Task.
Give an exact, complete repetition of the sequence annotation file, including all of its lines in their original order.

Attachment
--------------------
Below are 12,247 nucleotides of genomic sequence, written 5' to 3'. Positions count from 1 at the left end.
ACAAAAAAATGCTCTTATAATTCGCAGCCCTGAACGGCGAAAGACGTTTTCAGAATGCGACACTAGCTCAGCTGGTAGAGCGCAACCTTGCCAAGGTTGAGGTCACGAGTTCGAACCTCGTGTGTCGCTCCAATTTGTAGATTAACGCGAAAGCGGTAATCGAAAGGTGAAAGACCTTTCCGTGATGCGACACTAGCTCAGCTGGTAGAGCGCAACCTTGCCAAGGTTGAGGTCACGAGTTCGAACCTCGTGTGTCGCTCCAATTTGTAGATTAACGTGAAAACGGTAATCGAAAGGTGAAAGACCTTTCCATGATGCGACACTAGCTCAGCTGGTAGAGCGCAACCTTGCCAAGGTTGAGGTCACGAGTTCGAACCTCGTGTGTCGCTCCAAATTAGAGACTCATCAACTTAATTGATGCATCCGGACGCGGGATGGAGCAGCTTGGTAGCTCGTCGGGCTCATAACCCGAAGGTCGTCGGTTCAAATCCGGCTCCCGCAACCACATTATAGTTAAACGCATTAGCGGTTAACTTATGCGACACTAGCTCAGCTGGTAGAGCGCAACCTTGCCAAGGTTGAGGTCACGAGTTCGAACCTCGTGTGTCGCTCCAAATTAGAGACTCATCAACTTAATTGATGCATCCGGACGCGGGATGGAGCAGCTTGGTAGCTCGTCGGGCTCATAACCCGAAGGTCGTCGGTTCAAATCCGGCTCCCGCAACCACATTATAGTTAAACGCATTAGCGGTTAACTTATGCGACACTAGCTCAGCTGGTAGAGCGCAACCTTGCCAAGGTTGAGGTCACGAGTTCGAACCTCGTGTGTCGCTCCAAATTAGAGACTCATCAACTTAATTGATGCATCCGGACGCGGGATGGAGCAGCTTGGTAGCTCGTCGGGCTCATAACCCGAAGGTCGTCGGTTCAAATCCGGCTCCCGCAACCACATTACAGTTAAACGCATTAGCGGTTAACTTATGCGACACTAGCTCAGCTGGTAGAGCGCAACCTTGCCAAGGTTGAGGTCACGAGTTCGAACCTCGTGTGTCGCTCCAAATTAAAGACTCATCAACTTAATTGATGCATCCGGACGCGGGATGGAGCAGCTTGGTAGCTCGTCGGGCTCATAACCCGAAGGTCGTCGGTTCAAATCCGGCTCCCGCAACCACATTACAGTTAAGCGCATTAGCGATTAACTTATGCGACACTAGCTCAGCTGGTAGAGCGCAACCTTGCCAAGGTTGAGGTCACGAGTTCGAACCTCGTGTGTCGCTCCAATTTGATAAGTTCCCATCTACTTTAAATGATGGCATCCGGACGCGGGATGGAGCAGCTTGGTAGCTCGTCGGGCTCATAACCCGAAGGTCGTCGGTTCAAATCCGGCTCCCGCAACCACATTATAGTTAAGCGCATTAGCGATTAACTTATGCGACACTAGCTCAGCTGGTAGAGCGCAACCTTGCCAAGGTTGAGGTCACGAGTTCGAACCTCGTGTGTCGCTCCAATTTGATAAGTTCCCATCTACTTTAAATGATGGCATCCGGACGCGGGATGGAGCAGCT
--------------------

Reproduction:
Below are 12,247 nucleotides of genomic sequence, written 5' to 3'. Positions count from 1 at the left end.
ACAAAAAAATGCTCTTATAATTCGCAGCCCTGAACGGCGAAAGACGTTTTCAGAATGCGACACTAGCTCAGCTGGTAGAGCGCAACCTTGCCAAGGTTGAGGTCACGAGTTCGAACCTCGTGTGTCGCTCCAATTTGTAGATTAACGCGAAAGCGGTAATCGAAAGGTGAAAGACCTTTCCGTGATGCGACACTAGCTCAGCTGGTAGAGCGCAACCTTGCCAAGGTTGAGGTCACGAGTTCGAACCTCGTGTGTCGCTCCAATTTGTAGATTAACGTGAAAACGGTAATCGAAAGGTGAAAGACCTTTCCATGATGCGACACTAGCTCAGCTGGTAGAGCGCAACCTTGCCAAGGTTGAGGTCACGAGTTCGAACCTCGTGTGTCGCTCCAAATTAGAGACTCATCAACTTAATTGATGCATCCGGACGCGGGATGGAGCAGCTTGGTAGCTCGTCGGGCTCATAACCCGAAGGTCGTCGGTTCAAATCCGGCTCCCGCAACCACATTATAGTTAAACGCATTAGCGGTTAACTTATGCGACACTAGCTCAGCTGGTAGAGCGCAACCTTGCCAAGGTTGAGGTCACGAGTTCGAACCTCGTGTGTCGCTCCAAATTAGAGACTCATCAACTTAATTGATGCATCCGGACGCGGGATGGAGCAGCTTGGTAGCTCGTCGGGCTCATAACCCGAAGGTCGTCGGTTCAAATCCGGCTCCCGCAACCACATTATAGTTAAACGCATTAGCGGTTAACTTATGCGACACTAGCTCAGCTGGTAGAGCGCAACCTTGCCAAGGTTGAGGTCACGAGTTCGAACCTCGTGTGTCGCTCCAAATTAGAGACTCATCAACTTAATTGATGCATCCGGACGCGGGATGGAGCAGCTTGGTAGCTCGTCGGGCTCATAACCCGAAGGTCGTCGGTTCAAATCCGGCTCCCGCAACCACATTACAGTTAAACGCATTAGCGGTTAACTTATGCGACACTAGCTCAGCTGGTAGAGCGCAACCTTGCCAAGGTTGAGGTCACGAGTTCGAACCTCGTGTGTCGCTCCAAATTAAAGACTCATCAACTTAATTGATGCATCCGGACGCGGGATGGAGCAGCTTGGTAGCTCGTCGGGCTCATAACCCGAAGGTCGTCGGTTCAAATCCGGCTCCCGCAACCACATTACAGTTAAGCGCATTAGCGATTAACTTATGCGACACTAGCTCAGCTGGTAGAGCGCAACCTTGCCAAGGTTGAGGTCACGAGTTCGAACCTCGTGTGTCGCTCCAATTTGATAAGTTCCCATCTACTTTAAATGATGGCATCCGGACGCGGGATGGAGCAGCTTGGTAGCTCGTCGGGCTCATAACCCGAAGGTCGTCGGTTCAAATCCGGCTCCCGCAACCACATTATAGTTAAGCGCATTAGCGATTAACTTATGCGACACTAGCTCAGCTGGTAGAGCGCAACCTTGCCAAGGTTGAGGTCACGAGTTCGAACCTCGTGTGTCGCTCCAATTTGATAAGTTCCCATCTACTTTAAATGATGGCATCCGGACGCGGGATGGAGCAGCT